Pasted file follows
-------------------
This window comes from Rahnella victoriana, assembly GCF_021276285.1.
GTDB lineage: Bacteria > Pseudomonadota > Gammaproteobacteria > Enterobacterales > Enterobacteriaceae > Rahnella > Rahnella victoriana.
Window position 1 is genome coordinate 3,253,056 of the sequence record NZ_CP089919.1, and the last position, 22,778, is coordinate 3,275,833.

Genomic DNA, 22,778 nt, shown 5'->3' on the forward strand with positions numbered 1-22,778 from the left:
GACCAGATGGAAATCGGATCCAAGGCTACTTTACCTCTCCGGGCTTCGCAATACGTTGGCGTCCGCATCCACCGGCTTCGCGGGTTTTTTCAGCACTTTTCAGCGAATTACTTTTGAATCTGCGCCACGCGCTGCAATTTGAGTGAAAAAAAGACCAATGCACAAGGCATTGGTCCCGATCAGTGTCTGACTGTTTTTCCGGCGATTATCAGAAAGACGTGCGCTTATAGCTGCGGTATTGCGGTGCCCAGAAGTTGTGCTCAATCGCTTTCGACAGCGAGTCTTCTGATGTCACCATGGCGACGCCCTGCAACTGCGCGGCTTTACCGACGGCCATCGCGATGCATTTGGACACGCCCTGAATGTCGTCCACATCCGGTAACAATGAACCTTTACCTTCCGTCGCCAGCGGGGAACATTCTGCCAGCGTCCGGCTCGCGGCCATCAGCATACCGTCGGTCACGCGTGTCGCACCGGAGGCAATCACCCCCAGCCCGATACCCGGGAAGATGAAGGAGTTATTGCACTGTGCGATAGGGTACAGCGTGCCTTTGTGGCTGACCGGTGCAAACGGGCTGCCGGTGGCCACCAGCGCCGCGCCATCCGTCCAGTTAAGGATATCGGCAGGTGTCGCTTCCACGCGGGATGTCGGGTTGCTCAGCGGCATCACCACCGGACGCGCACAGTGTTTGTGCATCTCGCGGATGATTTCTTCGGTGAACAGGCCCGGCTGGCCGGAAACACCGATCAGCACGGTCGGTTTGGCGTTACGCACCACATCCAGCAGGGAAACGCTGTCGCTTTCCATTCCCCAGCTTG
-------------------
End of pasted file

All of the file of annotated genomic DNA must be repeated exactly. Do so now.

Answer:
This window comes from Rahnella victoriana, assembly GCF_021276285.1.
GTDB lineage: Bacteria > Pseudomonadota > Gammaproteobacteria > Enterobacterales > Enterobacteriaceae > Rahnella > Rahnella victoriana.
Window position 1 is genome coordinate 3,253,056 of the sequence record NZ_CP089919.1, and the last position, 22,778, is coordinate 3,275,833.

Genomic DNA, 22,778 nt, shown 5'->3' on the forward strand with positions numbered 1-22,778 from the left:
GACCAGATGGAAATCGGATCCAAGGCTACTTTACCTCTCCGGGCTTCGCAATACGTTGGCGTCCGCATCCACCGGCTTCGCGGGTTTTTTCAGCACTTTTCAGCGAATTACTTTTGAATCTGCGCCACGCGCTGCAATTTGAGTGAAAAAAAGACCAATGCACAAGGCATTGGTCCCGATCAGTGTCTGACTGTTTTTCCGGCGATTATCAGAAAGACGTGCGCTTATAGCTGCGGTATTGCGGTGCCCAGAAGTTGTGCTCAATCGCTTTCGACAGCGAGTCTTCTGATGTCACCATGGCGACGCCCTGCAACTGCGCGGCTTTACCGACGGCCATCGCGATGCATTTGGACACGCCCTGAATGTCGTCCACATCCGGTAACAATGAACCTTTACCTTCCGTCGCCAGCGGGGAACATTCTGCCAGCGTCCGGCTCGCGGCCATCAGCATACCGTCGGTCACGCGTGTCGCACCGGAGGCAATCACCCCCAGCCCGATACCCGGGAAGATGAAGGAGTTATTGCACTGTGCGATAGGGTACAGCGTGCCTTTGTGGCTGACCGGTGCAAACGGGCTGCCGGTGGCCACCAGCGCCGCGCCATCCGTCCAGTTAAGGATATCGGCAGGTGTCGCTTCCACGCGGGATGTCGGGTTGCTCAGCGGCATCACCACCGGACGCGCACAGTGTTTGTGCATCTCGCGGATGATTTCTTCGGTGAACAGGCCCGGCTGGCCGGAAACACCGATCAGCACGGTCGGTTTGGCGTTACGCACCACATCCAGCAGGGAAACGCTGTCGCTTTCCATTCCCCAGCTTG